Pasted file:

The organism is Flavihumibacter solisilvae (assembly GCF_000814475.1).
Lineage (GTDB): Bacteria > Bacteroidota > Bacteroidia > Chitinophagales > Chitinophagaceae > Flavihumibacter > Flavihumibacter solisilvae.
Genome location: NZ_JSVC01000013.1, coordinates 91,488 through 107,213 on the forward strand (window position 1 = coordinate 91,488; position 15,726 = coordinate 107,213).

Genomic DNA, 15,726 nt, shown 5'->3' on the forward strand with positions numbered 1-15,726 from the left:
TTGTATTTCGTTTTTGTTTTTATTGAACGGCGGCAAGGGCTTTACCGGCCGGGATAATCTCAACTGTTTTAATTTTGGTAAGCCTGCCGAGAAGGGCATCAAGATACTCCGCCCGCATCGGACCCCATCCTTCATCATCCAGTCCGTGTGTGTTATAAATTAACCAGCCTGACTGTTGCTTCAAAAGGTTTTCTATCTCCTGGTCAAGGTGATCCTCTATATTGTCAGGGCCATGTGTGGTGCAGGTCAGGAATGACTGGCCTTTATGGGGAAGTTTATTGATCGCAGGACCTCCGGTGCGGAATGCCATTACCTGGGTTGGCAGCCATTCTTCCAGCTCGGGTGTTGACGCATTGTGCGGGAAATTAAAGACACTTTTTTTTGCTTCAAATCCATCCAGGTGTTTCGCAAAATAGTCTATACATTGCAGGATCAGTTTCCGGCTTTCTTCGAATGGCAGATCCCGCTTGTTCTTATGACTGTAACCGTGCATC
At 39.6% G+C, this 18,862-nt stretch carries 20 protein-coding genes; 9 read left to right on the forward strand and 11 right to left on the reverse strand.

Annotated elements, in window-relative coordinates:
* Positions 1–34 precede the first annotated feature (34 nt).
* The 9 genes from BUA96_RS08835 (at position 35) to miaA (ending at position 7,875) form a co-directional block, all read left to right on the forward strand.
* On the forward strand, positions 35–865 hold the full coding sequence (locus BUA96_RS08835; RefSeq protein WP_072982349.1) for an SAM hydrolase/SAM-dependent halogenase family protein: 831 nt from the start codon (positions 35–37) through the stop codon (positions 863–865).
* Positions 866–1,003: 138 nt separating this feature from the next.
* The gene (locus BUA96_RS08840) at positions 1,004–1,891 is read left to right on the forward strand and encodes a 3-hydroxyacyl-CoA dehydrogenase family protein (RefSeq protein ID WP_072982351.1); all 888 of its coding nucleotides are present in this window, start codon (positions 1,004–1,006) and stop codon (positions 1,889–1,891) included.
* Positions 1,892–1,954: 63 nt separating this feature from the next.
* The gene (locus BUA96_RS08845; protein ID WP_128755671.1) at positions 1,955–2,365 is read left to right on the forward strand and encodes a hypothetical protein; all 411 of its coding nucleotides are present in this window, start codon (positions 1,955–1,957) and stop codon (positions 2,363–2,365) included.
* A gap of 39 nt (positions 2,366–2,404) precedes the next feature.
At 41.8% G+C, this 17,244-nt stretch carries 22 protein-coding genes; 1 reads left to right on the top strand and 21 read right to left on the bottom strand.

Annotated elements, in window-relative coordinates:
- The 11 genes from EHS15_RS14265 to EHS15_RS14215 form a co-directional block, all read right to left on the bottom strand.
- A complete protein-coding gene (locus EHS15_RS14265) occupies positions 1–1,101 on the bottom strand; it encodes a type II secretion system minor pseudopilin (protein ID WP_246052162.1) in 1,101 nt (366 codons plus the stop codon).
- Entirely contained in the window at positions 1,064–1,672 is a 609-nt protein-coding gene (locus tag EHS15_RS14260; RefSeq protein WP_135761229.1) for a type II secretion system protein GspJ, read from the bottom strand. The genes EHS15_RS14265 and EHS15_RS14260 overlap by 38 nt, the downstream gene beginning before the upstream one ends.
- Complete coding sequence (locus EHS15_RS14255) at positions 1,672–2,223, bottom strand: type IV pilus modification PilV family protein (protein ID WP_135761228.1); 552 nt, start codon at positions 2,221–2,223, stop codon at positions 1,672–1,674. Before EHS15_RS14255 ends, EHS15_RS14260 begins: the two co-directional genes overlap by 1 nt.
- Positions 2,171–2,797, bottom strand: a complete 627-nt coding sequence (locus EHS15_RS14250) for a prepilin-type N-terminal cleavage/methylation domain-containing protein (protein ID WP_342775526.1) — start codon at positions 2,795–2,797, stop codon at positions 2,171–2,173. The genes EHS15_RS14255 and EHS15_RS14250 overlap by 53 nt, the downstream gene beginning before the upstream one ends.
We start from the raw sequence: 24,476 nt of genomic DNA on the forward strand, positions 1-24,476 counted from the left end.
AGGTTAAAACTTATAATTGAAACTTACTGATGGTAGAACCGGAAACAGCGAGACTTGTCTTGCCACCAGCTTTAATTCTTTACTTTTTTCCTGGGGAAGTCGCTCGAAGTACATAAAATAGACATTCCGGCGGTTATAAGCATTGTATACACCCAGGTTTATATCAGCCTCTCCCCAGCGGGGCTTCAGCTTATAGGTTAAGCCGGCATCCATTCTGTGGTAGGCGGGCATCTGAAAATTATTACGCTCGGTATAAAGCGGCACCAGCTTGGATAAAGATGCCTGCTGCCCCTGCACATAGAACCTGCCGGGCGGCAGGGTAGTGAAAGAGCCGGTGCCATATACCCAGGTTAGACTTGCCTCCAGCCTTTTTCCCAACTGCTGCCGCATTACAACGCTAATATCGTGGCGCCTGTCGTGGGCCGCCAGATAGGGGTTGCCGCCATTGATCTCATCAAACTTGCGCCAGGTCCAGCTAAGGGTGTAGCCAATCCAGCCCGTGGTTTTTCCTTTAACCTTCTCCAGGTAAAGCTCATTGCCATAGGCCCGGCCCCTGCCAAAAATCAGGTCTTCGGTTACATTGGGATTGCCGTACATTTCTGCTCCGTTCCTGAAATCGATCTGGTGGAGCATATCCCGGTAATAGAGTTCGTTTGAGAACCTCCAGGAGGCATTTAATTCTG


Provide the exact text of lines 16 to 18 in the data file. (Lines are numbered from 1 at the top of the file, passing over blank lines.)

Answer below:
At 41.8% G+C, this 17,244-nt stretch carries 22 protein-coding genes; 1 reads left to right on the top strand and 21 read right to left on the bottom strand.

Annotated elements, in window-relative coordinates:
- The 11 genes from EHS15_RS14265 to EHS15_RS14215 form a co-directional block, all read right to left on the bottom strand.